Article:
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As Hurricane Florence approached, 100 volunteers came together to fill sandbags at Lumberton’s most vulnerable spot: A railroad underpass crossing beneath Interstate 95 and the Lumber River levee.
It’s the place where floodwaters spilled into neighborhoods during Hurricane Matthew in 2016 — a weakness local leaders had hoped to fix before the next big storm. The city has money for a floodgate system that could plug the underpass, but construction isn’t scheduled to start until next year, according to the Golden LEAF Foundation, which gave Lumberton a $1.25 million grant for the project.
A state study of the Lumber River found that the floodgate could reduce the damage from a Matthew-like flood by at least 80 percent, saving $232 million and 2,000 buildings.
State Sen. Danny Britt blamed CSX railroad leaders for delays in the project, but a CSX spokeswoman said Wednesday that the company has “full intentions of participating.” Britt said the company didn’t send a representative to a recent meeting about the project.
“CSX has not been a good community partner,” Britt, a Robeson County Republican, said in a phone interview Wednesday with the NC Insider. “If we had the floodgate, we wouldn’t have had any damage in West Lumberton.”
Britt and other local leaders sought help last week to block the underpass with sandbags as Hurricane Florence loomed off the coast. But they faced challenges getting permission from CSX, which was concerned about losing rail access in the area. They asked Gov. Roy Cooper to intervene and allow the sandbag operation, and on Friday morning, Cooper issued an emergency order to authorize the effort.
“From Hurricane Matthew experience, they knew that this was a point of vulnerability for major flooding in West Lumberton,” Cooper spokesman Ford Porter said in an email. “CSX officials who were contacted did not consent to allowing for sandbagging of the tracks, arguing that there was no proof that it would work and that it would cause significant damage to their tracks.”
CSX spokeswoman Katie Chimelewski said the railroad company initially needed the line to move shipments out of the storm’s path, and the National Guard needed it to bring supplies in.
“We kept our line open to do that and then proceeded to make sure they had safe access to start the sandbagging operation after that,” she said in a phone interview Wednesday.
By Friday, though, Lumberton was already facing tropical storm-force winds, and the city’s public works department didn’t have enough manpower to handle the project alone.
Britt asked for volunteers on Facebook, and his post was quickly shared more than 100 times.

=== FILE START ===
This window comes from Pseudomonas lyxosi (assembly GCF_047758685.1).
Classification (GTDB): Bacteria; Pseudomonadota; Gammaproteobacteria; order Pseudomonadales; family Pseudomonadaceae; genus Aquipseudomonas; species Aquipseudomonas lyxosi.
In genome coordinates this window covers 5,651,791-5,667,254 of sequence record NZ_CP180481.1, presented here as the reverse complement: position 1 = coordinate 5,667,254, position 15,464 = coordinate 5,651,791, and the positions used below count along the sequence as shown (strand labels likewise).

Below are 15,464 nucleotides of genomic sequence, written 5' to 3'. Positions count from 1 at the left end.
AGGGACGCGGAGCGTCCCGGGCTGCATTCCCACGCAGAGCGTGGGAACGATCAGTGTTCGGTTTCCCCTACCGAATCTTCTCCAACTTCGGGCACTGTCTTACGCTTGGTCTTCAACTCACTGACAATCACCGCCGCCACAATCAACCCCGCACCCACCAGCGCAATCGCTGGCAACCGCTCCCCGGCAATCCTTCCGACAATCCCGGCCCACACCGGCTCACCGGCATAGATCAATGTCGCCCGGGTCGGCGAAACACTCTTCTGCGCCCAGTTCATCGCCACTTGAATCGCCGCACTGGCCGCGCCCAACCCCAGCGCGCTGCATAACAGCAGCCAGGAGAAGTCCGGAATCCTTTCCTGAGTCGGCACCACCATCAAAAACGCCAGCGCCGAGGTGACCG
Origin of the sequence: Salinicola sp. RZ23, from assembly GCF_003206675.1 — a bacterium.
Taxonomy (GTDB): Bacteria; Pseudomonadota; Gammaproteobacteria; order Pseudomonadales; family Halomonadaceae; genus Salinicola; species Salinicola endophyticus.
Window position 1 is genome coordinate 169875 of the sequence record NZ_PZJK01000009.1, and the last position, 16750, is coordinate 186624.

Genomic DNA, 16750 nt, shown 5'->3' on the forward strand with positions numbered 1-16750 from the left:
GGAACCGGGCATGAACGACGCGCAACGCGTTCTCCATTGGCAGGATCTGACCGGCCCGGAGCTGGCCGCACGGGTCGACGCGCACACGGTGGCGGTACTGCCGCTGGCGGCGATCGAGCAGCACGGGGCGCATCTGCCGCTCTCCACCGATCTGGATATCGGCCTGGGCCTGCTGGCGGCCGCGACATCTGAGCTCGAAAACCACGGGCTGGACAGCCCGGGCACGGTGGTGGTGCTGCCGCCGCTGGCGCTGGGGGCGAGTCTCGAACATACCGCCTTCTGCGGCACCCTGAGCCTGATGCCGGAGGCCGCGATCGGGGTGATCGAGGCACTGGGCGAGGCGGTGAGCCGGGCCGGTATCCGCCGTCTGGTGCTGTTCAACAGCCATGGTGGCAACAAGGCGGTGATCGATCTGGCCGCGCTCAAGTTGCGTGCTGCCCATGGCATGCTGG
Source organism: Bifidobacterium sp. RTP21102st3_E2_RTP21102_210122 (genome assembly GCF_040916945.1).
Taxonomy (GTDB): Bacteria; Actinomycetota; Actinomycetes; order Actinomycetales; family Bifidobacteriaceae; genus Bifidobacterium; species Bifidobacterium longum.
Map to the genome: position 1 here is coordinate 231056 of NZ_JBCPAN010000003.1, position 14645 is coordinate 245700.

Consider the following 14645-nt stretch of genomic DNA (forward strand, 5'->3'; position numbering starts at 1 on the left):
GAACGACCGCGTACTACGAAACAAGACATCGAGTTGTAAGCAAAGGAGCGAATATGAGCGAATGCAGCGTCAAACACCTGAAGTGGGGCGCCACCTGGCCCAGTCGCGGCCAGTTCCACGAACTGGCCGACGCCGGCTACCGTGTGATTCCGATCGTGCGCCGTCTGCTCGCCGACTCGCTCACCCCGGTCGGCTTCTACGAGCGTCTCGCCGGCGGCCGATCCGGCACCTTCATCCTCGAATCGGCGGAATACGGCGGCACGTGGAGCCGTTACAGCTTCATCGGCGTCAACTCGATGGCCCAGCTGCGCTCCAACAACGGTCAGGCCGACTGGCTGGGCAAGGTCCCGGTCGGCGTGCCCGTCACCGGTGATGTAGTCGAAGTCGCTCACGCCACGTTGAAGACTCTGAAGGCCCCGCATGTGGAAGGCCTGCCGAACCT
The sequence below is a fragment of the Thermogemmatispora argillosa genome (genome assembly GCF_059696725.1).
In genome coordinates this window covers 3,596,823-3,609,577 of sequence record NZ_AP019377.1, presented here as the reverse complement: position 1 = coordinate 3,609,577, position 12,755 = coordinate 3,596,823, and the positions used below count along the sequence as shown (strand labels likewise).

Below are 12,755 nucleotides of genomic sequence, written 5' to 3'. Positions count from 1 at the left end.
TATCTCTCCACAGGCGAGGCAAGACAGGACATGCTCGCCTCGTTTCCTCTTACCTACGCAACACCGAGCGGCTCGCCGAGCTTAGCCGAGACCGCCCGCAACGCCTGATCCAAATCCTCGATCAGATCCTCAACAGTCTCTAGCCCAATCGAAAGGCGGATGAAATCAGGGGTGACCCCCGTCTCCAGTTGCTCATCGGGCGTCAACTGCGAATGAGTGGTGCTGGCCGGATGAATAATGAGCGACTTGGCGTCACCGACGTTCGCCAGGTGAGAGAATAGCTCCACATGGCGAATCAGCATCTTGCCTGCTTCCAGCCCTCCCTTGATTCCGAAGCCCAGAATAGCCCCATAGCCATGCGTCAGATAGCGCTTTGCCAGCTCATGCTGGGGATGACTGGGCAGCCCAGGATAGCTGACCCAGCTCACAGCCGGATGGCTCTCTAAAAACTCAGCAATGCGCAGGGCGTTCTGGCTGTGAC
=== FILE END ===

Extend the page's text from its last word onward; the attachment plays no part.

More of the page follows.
“If you are like me and did not work out today, let’s get it in,” the senator wrote Friday morning. “The sandbags will not be here until around noon, and I will post the meeting location for you to report. If you have a shovel bring it.”
Between more than 100 volunteers, National Guard members and city employees, 5,000 sandbags were filled and installed within five hours.
The sandbag wall hasn’t kept all the water out, but “half of West Lumberton that flooded last time is dry this time,” Britt said Wednesday. Buildings in that section of town that took on several feet of water during Hurricane Matthew now have a few inches at most.
Government agencies identified the railroad underpass as a problem as early as 2003. According to a study released this year of Lumber River flooding, state government’s NC Floodplain Mapping Project questioned the levee’s accreditation in 2003 because of the opening at the railroad underpass.
“In discussions with FEMA it was determined that the levee should not be considered to provide protection,” the report says, pointing to the fact that a planned dike at the underpass was never built, and a plan to use sandbags in emergencies doesn’t meet federal requirements. During Matthew, the sandbag plan wasn’t followed.
Local leaders are hopeful that the floodgate will finally be built as the city recovers from Florence.
“There’s got to be some cooperation with CSX and the city to get it done,” Britt said.
Chimelewski, the CSX spokeswoman, said a company vice president had been planning prior to the storm to begin conversations with Lumberton leaders in October.
“CSX still remains committed to meeting with Lumberton and helping them progress their project forward,” she said.
If the two sides can’t reach an agreement, Cooper could initiate eminent domain proceedings, but prior to Florence no one had made any such request to the governor’s office.
Golden LEAF CEO Dan Gerlach said that the current timeline calls for construction to “begin summer 2019 with completion targeted in 2020.”